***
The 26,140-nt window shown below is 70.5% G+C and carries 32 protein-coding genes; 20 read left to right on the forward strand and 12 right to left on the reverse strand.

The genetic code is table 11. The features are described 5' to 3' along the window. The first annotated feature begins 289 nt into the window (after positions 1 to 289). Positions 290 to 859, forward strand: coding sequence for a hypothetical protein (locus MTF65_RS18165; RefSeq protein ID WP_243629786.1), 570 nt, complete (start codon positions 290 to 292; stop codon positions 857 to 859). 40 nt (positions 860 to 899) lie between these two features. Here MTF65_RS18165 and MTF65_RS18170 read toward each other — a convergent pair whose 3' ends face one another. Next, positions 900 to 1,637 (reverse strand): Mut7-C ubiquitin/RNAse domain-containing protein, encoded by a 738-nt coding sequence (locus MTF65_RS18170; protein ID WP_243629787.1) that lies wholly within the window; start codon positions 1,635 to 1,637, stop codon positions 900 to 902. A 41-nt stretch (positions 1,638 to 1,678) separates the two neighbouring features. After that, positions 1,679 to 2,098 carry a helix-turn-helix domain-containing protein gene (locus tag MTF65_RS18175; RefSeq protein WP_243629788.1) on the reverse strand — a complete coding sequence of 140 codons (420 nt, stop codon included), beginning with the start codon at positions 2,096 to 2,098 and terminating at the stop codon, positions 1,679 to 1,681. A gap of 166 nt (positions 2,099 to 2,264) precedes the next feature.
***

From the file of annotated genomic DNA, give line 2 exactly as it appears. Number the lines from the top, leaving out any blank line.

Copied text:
The genetic code is table 11. The features are described 5' to 3' along the window. The first annotated feature begins 289 nt into the window (after positions 1 to 289). Positions 290 to 859, forward strand: coding sequence for a hypothetical protein (locus MTF65_RS18165; RefSeq protein ID WP_243629786.1), 570 nt, complete (start codon positions 290 to 292; stop codon positions 857 to 859). 40 nt (positions 860 to 899) lie between these two features. Here MTF65_RS18165 and MTF65_RS18170 read toward each other — a convergent pair whose 3' ends face one another. Next, positions 900 to 1,637 (reverse strand): Mut7-C ubiquitin/RNAse domain-containing protein, encoded by a 738-nt coding sequence (locus MTF65_RS18170; protein ID WP_243629787.1) that lies wholly within the window; start codon positions 1,635 to 1,637, stop codon positions 900 to 902. A 41-nt stretch (positions 1,638 to 1,678) separates the two neighbouring features. After that, positions 1,679 to 2,098 carry a helix-turn-helix domain-containing protein gene (locus tag MTF65_RS18175; RefSeq protein WP_243629788.1) on the reverse strand — a complete coding sequence of 140 codons (420 nt, stop codon included), beginning with the start codon at positions 2,096 to 2,098 and terminating at the stop codon, positions 1,679 to 1,681. A gap of 166 nt (positions 2,099 to 2,264) precedes the next feature.